a trusted agent to generate at least one cryptographic key to be used in conjunction with the encryption and decryption algorithms, the trusted agent programming any generated cryptographic key into at least one programmable memory for use with the encryption and decryption algorithms and, upon request, verifying the authenticity of the recorded information by decrypting the recorded information using at least one cryptographic key;
at least one range sensor whose output is encrypted by the encryption algorithm and recorded by the electronic recorder;
a detector within the tamperproof enclosure to monitor the integrity of the tamperproof enclosure and, upon any breach of integrity, to send a signal that results in the destruction of any cryptographic key stored in a programmable memory within the tamperproof enclosure;
an electronic security measure within the tamperproof enclosure that monitors the state of the tamperproof enclosure from the time of manufacture and reveals any breach of the tamperproof enclosure to the trusted third party;
a Global Positioning System receiver for deriving time and location data which is encrypted by the encryption algorithm and recorded by the electronic recorder; and,
a transmitter to send at least a portion of the encrypted data to a remote location.
Description
BACKGROUND OF THE INVENTION

1. Field of the Invention

The present invention relates to the accurate and unalterable electronic recording of an event, and more particularly to a tamper-proof means of establishing the authenticity, time, and place of a video recording.

2. Description of the Prior Art

With the advent of inexpensive and light-weight video cameras, filmed evidence of events has become commonplace. Professionals and amateurs alike offer what is often critical evidence of a specific event in video format. While such evidence is generally welcome in our legal system and in scientific circles, it is often difficult to ascertain whether a recording has been doctored or tampered with. There is also no verifiable means of establishing the time and/or place of the recording. In addition, running counter to this relatively recent approach of using video tape as proof of an event is the ability of advanced computer systems to undetectably alter prerecorded video information. Indeed, with advances in computer architecture and digital processing techniques, the time is not far off when computers will be able to wholly generate lifelike video without any "real" input. Furthermore, in cases where an evidentiary recording might be lost or destroyed, there is currently no means for providing a backup copy of at least a portion of the recorded information for storage in a safe and remote location.

SUMMARY OF THE INVENTION

Accordingly, it is an object of the present invention to provide a means for the electronic verification of an event which has been recorded by a video camera.

Another object is to provide such a means that will prevent the effective alteration of video information after it has been recorded.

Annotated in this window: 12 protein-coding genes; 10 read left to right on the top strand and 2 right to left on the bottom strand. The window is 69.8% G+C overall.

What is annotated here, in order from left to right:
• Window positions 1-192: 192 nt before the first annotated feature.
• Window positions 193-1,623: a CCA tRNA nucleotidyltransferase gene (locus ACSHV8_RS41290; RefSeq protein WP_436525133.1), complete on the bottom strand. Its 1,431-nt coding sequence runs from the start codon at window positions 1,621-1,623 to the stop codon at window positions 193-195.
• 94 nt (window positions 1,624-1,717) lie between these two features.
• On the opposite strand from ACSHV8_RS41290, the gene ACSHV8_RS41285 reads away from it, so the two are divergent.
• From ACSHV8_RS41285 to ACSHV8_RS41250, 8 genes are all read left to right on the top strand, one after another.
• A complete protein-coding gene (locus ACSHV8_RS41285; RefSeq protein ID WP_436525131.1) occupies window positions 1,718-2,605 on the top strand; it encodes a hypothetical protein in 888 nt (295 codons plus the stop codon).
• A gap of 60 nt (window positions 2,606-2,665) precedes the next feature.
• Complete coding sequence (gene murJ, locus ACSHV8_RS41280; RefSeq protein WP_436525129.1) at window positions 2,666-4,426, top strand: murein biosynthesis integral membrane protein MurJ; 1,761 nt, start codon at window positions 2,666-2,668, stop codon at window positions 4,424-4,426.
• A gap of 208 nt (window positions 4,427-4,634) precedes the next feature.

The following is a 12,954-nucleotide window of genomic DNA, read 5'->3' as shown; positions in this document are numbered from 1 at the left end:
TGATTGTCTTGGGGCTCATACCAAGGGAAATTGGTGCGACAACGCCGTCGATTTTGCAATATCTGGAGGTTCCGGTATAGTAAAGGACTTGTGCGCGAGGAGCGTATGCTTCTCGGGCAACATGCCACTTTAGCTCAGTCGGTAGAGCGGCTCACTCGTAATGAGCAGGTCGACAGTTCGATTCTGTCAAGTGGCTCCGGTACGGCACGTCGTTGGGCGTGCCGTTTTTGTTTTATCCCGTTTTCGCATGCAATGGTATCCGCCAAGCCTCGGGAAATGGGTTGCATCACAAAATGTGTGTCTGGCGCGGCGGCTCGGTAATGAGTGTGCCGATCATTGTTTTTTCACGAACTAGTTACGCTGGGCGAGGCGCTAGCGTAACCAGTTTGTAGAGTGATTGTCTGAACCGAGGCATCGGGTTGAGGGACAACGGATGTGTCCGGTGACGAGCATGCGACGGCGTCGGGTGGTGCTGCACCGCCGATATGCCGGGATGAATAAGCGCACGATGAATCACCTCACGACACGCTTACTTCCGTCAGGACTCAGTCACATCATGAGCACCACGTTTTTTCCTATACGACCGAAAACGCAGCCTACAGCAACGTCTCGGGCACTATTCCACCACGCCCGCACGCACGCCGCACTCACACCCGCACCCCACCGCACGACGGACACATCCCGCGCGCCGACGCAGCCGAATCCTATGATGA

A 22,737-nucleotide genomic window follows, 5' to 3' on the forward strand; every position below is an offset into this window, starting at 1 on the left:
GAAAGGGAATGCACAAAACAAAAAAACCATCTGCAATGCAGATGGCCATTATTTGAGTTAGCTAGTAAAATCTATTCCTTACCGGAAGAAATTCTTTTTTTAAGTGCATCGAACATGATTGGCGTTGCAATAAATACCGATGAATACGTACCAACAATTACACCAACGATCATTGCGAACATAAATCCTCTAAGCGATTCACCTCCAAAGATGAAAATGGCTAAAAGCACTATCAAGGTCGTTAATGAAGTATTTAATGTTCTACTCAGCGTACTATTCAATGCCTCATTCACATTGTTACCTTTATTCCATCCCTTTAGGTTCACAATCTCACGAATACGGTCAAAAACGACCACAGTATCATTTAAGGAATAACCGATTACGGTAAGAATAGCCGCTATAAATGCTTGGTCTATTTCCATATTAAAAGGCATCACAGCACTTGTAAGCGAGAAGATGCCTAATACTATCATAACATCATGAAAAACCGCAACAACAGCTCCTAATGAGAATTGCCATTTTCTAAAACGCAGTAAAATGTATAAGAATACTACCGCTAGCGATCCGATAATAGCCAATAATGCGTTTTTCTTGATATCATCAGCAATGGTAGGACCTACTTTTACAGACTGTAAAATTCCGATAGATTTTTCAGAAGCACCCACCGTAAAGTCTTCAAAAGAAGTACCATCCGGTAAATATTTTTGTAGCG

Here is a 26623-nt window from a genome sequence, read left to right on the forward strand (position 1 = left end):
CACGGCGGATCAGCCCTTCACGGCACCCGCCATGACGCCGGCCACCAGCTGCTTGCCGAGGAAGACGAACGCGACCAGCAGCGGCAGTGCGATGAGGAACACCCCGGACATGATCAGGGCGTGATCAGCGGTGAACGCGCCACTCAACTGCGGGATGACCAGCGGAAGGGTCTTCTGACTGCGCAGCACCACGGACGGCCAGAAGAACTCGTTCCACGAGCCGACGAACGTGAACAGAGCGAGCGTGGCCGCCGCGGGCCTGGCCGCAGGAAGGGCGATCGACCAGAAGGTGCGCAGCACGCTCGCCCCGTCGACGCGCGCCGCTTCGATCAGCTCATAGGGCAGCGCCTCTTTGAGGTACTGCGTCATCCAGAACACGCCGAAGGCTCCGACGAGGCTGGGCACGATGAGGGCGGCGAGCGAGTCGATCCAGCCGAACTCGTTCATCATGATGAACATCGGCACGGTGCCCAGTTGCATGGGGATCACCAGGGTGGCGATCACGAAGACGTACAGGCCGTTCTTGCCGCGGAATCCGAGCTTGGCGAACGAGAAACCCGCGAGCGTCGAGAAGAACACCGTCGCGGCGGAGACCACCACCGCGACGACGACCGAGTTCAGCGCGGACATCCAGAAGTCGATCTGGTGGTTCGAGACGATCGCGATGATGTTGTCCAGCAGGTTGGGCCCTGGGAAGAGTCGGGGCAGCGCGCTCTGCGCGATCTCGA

A further object is to provide such a means that will unequivocally establish the time of a video recording.

It is also an object to provide such a means that will unequivocally establish the location of a video recording.

It is another object to provide such a means that will provide a reliable and tamper-proof means of authentication.

It is also an object to provide such a means that will allow the transmission of recorded and verifiable information to a remote and safe location.

It is a further object to provide such a means that employs existing and proven technology.

It is still a further object to provide such a means that is affordable and easy to use.

It has been found that the above and other objects of the present invention are obtained in an Event Verification System comprising an input for the reception of information, an encryption algorithm to encrypt the information, an electronic recorder to record the encrypted information, a decryption algorithm to decrypt recorded information; and, at least one programmable memory to store at least one cryptographic key for use with the encryption and decryption algorithms. A tamperproof enclosure is included to protect the input and at least one programmable memory from access or alteration. A trusted agent serves to generate at least one cryptographic key to be used in conjunction with the encryption and decryption algorithms, the trusted agent programming any generated cryptographic key into at least one programmable memory for use with the encryption and decryption algorithms and, upon request, verifying the authenticity of the recorded information by decrypting the recorded information using at least one cryptographic key.

In a preferred embodiment, the input comprises video information.

Preferably, the video information is derived from a video camera.

In a preferred embodiment, video camera includes at least one range sensor whose output is encrypted and then recorded by the electronic recorder.

In a preferred embodiment, the encryption and decryption algorithms use a single key system.

In an alternative embodiment, the encryption and decryption algorithms use a public key system.

In a preferred embodiment, at least one cryptographic key is encrypted.

Preferably, the tamperproof enclosure includes a detector to monitor the integrity of the tamperproof enclosure and, upon any breach of integrity, to send a signal that results in the destruction of any cryptographic key stored in a programmable memory within the tamperproof enclosure.